5. Objective – Nature Recovery
Re:New Forest – Partnership Plan
Nature Recovery Outcome: Habitats are more resilient, restored, expanded, connected and maintained to enable wildlife to thrive, both within and beyond the National Park.
Why is it important?
Why is it important?
The New Forest National Park is one of the most valuable areas for wildlife in Europe and has the highest proportion of designated nature conservation sites of any national park in the country (56% of the National Park is a Special Area of Conservation, Special Protection Area or Ramsar Site and a further 5% is non-statutory sites (SINCs)).
Even though they remain important we can no longer simply protect nature from harm through special sites and reserves. The unique mosaic of heathland, mires, grassland, woodlands rivers and ponds of the Open Forest; the fields, hedges and woodlands of the forest fringe; the species-rich floodplains of the Avon Valley; and the grazing marshes and saline lagoons of the coastal plain – all are under threat from a variety of factors including climate change, recreation pressure, new diseases and invasive species.
The condition of the New Forest Sites of Special Scientific Interest (SSSIs) has shown a slight increase in recent years as a result of large-scale habitat restoration work under the New Forest Higher Level Stewardship scheme, with 53% in favourable condition (2022). There is no comprehensive assessment of the condition of non-statutory wildlife sites.
Urgent action is needed to ensure our habitats are more resilient, better managed, bigger and more joined up. Ecosystems need to be restored and wildlife needs to be able to move through the landscape freely if it is to adapt to change, which means looking beyond the Open Forest and working across the wider countryside.
The New Forest is well placed to drive a nature recovery network locally, in particular through increased connectivity within and beyond the boundaries of the National Park. Nature cannot recover if it is restricted to isolated pockets and therefore we need to ensure the nature recovery network is joined up across a landscape scale.
Nature Recovery is a major commitment in the Government’s 25 Year Environment Plan and the Government is putting National Parks at the heart of driving forward and delivering nature recovery and building our resilience to climate change. The Government has also committed to protect 30% of land in the UK by 2030 to support nature recovery. By bringing together partners, legislation and funding, we can make an important contribution to this target and provide nature-based solutions that will restore ecosystems, habitats and prioritise key species for recovery and reintroduction.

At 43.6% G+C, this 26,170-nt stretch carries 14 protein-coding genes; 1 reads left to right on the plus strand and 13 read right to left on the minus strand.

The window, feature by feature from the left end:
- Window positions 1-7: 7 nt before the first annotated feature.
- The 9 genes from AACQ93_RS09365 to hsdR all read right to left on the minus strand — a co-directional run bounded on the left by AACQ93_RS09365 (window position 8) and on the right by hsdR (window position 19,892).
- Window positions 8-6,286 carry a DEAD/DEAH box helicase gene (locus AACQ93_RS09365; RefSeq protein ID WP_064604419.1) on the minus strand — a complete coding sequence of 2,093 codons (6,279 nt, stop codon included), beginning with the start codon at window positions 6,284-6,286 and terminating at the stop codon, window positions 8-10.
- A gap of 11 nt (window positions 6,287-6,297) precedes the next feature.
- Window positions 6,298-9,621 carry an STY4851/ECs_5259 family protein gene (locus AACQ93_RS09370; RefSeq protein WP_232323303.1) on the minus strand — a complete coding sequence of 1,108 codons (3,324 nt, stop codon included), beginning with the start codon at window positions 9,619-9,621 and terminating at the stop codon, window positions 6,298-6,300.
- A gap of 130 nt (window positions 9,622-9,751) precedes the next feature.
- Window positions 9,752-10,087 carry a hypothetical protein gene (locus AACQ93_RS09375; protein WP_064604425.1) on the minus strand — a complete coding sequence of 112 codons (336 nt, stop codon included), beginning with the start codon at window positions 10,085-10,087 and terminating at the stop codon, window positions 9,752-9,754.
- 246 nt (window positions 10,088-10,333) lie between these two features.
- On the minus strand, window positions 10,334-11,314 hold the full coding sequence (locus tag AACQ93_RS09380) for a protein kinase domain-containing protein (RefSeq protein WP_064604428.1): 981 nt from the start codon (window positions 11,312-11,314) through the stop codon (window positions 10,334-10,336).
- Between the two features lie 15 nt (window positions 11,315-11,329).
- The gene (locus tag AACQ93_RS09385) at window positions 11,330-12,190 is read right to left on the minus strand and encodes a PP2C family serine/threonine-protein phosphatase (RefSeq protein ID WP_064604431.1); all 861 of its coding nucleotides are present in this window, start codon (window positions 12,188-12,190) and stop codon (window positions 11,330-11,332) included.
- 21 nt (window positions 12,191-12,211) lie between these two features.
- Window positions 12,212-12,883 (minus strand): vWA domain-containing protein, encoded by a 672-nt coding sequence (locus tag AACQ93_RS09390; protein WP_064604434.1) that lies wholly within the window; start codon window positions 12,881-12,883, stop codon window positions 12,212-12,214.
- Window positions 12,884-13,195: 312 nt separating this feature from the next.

We will work together, and at scale, to maintain, reconnect and enhance nature. We commit to developing a nature recovery programme for the National Park that:
2.1. Makes more space for nature through:
2.1.1. Restoration and expansion of the Open Forest heath, mire and pasture woodland habitats; inclosures suitable for restoration and sites that share a common boundary with the Open Forest
2.1.2. Enhancing grassland and open habitats, rejuvenating hedgerows, woodland and arable habitats of the forest fringe
2.1.3. A programme of river, wetland restoration and pond creation
2.1.4. Opportunities for coastal realignment and saltmarsh restoration
2.1.5. Opportunities to reduce flood risk by working with natural processes within catchments
2.1.6. A programme of halting and reversing the decline of priority species, supporting species recovery, reintroduction of native species where appropriate and control of invasive species.
2.2. Enhances Natural Capital by:
2.2.1. Valuing and accounting for the public goods provided by the New Forest
2.2.2. Providing accessible nature-rich green space near to where people live
2.2.3. Incorporating natural capital in our policies and programmes
2.2.4. Generating opportunities for increased investment in ecosystem services
2.2.5. Coordinating research to better understand the role of peat and other carbon stores in the New Forest.
2.3. Supports nature recovery through the new Environmental Land Management Scheme (ELMS) by:
2.3.1. Working with and through the ‘Forest Farming Group’ to develop a common approach to land management which delivers on the 25 Year Environment Plan’s ambition of ‘public money for public goods’
2.3.2. Taking a collaborative approach with private landowners, farmers, land managers and conservation charities
2.3.3. Continuing to provide advice to landowners, farmers and commoners
2.3.4. Providing support for ELMS Test and Trial projects and farm cluster groups across the National Park.
2.4. Ensures developers deliver a wider range of environmental benefits over and above the full environmental impact of the proposed development by:
2.4.1. Having clear and up-to-date planning policies and new supplementary planning guidance that maximise this Biodiversity Net Gain (BNG) through new development
2.4.2. Adopting a Design Code for new buildings
2.4.3. Developing a better understanding of the impact of development and activities on dark night skies and taking opportunities to mitigate those impacts.
2.5. Mitigates recreational pressures by:
2.5.1. Developing a spatial plan for where recreation should be accommodated in the New Forest and surrounding areas
2.5.2. Agreeing a strategy to facilitate changes to the location and capacity of car parking on the Open Forest and adjacent commons
2.5.3. Developing a strategic approach to mitigate the potential impacts associated with increasing recreational pressures arising from planned new housing and visitor accommodation on the internationally designated habitats
2.5.4. Increasing the level of funding available for recreation management so that it is sufficient to address both existing and future needs
2.5.5. Using appropriate and proportionate enforcement strategies to deter illegal use of the Forest.